For attorneys in Ohio, it is rare to encounter an uninsured physician who provides care in a hospital setting. This is rare because every Ohio hospital that I am familiar with requires staff physicians to obtain professional liability insurance as a condition of staff membership. However, on occasion, the staff physician will terminate his/her staff privileges and not obtain “tail” coverage for negligent acts occurring under color of those staff privileges. In such a situation, the doctor will be uninsured for medical malpractice claims that occur while he/she had staff privileges but are filed after his/her policy expired. In this situation, there are several well-established legal principles under Ohio law that should fix liability on the hospital.
Pursuant to R.C. 3701.351(A), Ohio hospitals owe a duty to set and apply standards for granting staff privileges. If a hospital sets such standards and procedures, but does not apply them, it is a violation of the hospital’s statutory duty. The duty to determine staff privileges is a “fiduciary power which must be exercised reasonably and for the public good.” Davidson v. Youngstown Hosp. Assn. (1969), 19 Ohio App.2d 246, syl. 1. When an Ohio hospital allows a claims-made policy to satisfy its insurance requirements, without more, it fails to comply with a medical staff bylaw that requires professional liability insurance to cover medical negligence claims arising pursuant to its grant of staff privileges. The hospital can easily comply with its bylaw by requiring the physician to obtain an occurrence policy or, upon termination of his/her staff privileges, tail coverage. The failure to do so is a violation of the hospital’s statutory duty to apply its own medical staff bylaws in a way that promotes the public good, and thereby constitutes negligence, negligent credentialing and/or breach of fiduciary duty.
In addition, contractual duties may impose liability. Professional services agreements often require staff physicians to obtain insurance coverage. Patients are third-party beneficiaries of such a contract. Under Ohio law, when a promisee intends for a contract to benefit a third party, the promisee assumes a duty toward the third party. Laurent v. Flood Data Serv., Inc. (2001), 146 Ohio App.3d 392 3. In breaching such a duty, the hospital is liable for damages caused.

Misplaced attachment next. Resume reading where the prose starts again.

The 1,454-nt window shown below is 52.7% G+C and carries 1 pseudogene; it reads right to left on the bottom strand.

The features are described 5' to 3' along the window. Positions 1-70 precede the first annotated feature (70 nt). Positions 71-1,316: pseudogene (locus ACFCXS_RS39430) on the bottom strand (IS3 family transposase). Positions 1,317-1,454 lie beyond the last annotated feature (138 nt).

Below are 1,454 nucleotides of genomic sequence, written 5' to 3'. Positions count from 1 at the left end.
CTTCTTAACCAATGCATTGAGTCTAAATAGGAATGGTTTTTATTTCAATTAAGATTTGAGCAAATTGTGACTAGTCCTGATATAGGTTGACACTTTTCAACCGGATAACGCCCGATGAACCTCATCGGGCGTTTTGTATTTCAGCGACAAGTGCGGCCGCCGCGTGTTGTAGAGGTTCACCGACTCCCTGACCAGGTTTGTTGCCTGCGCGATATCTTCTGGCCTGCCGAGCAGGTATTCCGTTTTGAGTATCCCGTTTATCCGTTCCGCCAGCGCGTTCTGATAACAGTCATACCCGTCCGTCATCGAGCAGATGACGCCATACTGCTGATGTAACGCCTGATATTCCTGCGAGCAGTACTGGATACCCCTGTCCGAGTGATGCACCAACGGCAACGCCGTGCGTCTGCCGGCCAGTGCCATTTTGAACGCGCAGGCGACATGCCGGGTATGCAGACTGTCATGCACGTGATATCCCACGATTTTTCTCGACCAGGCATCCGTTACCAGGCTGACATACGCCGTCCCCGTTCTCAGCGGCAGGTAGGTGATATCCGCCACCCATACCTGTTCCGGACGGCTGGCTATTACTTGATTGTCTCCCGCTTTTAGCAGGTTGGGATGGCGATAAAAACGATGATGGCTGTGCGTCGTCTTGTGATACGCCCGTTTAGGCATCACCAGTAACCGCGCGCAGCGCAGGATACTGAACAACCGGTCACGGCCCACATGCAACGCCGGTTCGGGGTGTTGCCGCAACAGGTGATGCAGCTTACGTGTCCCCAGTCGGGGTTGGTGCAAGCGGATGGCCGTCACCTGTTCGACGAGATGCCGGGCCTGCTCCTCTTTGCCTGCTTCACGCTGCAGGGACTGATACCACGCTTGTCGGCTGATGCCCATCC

Common law duties may also arise when a hospital undertakes the duty of requiring insurance coverage to protect its patients. “A voluntary act, gratuitously undertaken, must be … performed with the exercise of due care under the circumstances.” Briere v. Lathrop (1970), 22 Ohio St.2d 166, 172. This assumed duty may be breached by virtue of the fact that the hospital did not require an “occurrence”-type policy or “tail” coverage upon termination of staff privileges to cover a claim occurring during the pendency of the staff privileges.
Finally, Ohio hospitals owe their patients a fiduciary duty due to their special relationship. Douglass v. Salem Community Hospital (2003), 153 Ohio App.3d 350. A fiduciary has “a duty, created by his undertaking, to act primarily for the benefit of another in matters connected with his undertaking.” Strock v. Pressnell (1988), 38 Ohio St.3d 207, 216. By failing to ensure that its staff physician was covered for a patient’s claim before granting him staff privileges, the hospital arguably breached its fiduciary duty to the patient.
For attorneys who would like briefs or pleadings that pertain to this discussion, feel free to contact the lawyers at Mishkind Kulwicki Law. As dedicated advocates for healthcare consumers, we would be pleased to assist you.